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28 items on my November ballot. So what can we do about it? Ok, let’s first look at the 11 elected officials I am voting for and see if we can make any cuts.
One president and vice president, one U.S. representative, one state senator, one state assembly member, two community college trustees, three school board members, one city attorney and one city councilmember.
A smart man once told me you should elect your generalists and appoint your specialists. He is right. In my opinion the following elected offices fall into the specialist category that should be appointed: community college trustees, school board members and a city attorney. That would remove six items from the ballot. In all honesty, would you really miss voting for any of these offices? Would you even notice? I know I would not.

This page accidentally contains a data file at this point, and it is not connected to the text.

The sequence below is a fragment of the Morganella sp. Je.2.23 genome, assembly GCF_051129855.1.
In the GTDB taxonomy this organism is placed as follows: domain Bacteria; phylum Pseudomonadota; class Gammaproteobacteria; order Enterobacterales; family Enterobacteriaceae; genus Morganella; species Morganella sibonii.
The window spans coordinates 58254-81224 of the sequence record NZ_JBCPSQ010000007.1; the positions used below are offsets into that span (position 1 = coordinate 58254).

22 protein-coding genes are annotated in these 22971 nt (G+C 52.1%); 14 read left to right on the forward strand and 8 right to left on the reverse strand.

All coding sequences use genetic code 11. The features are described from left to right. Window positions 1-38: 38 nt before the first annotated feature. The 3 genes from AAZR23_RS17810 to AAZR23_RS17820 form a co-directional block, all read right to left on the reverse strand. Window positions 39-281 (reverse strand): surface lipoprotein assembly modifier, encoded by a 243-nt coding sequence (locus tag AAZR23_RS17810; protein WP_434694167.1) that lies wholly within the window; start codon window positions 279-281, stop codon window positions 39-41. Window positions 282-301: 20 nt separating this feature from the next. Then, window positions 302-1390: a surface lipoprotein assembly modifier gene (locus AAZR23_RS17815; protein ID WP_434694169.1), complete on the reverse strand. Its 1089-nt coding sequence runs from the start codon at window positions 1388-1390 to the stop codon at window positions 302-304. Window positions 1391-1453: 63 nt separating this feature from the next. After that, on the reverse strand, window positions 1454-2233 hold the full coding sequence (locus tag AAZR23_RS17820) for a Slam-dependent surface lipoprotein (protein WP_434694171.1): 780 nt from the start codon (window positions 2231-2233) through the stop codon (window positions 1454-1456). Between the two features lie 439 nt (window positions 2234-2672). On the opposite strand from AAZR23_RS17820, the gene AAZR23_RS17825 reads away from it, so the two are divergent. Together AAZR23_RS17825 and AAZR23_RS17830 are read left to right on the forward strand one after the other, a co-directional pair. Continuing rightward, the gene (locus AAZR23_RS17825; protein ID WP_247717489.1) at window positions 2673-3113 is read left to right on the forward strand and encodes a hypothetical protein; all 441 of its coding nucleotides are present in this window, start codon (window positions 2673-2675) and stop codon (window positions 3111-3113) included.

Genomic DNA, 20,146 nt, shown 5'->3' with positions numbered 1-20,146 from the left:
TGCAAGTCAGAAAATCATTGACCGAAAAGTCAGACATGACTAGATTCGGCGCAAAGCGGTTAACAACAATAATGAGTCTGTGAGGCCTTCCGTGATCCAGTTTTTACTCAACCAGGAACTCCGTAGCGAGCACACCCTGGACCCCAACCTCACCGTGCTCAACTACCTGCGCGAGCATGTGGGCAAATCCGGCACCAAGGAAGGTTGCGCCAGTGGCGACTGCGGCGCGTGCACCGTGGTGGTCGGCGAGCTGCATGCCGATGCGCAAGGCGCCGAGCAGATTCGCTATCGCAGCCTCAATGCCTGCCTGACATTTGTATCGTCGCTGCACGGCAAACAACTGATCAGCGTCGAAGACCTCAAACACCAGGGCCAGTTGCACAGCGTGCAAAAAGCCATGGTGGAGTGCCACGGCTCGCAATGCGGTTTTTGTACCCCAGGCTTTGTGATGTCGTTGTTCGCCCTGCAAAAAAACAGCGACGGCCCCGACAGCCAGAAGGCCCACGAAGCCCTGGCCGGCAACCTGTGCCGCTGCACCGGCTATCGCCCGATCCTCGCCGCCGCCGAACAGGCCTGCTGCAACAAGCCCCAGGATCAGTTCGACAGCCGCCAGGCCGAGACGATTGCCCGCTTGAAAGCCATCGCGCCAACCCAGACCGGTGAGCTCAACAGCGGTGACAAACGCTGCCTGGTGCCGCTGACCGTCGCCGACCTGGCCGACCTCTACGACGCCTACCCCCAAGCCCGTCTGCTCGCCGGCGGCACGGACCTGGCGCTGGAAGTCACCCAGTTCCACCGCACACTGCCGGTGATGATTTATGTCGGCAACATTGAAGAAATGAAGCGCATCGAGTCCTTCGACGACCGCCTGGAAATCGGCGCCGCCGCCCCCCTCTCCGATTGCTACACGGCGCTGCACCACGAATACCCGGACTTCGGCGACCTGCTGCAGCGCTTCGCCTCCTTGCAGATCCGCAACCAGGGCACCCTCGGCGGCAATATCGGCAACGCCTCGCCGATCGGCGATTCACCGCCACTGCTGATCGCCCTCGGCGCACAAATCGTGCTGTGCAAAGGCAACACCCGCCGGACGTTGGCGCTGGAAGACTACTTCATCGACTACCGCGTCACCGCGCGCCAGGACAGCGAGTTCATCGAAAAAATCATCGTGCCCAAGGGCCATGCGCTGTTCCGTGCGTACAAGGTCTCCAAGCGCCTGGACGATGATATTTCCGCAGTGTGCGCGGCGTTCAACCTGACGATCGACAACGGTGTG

One of my philosophies is that we have muddied the voting process with electing specialized positions. For example, at the state level we elect the lieutenant governor, attorney general, state treasurer, state controller, secretary of state, superintendent of public instruction and insurance commissioner all separately.
Seven elected officials. Um, why can’t the governor appoint almost all of these positions like in most other states? I think that the governor should appoint those positions no matter who is governor. They are executive level positions and should be appointed by the executive. Look at the federal government. Just one elected executive, the president.
Proposition reforms are next.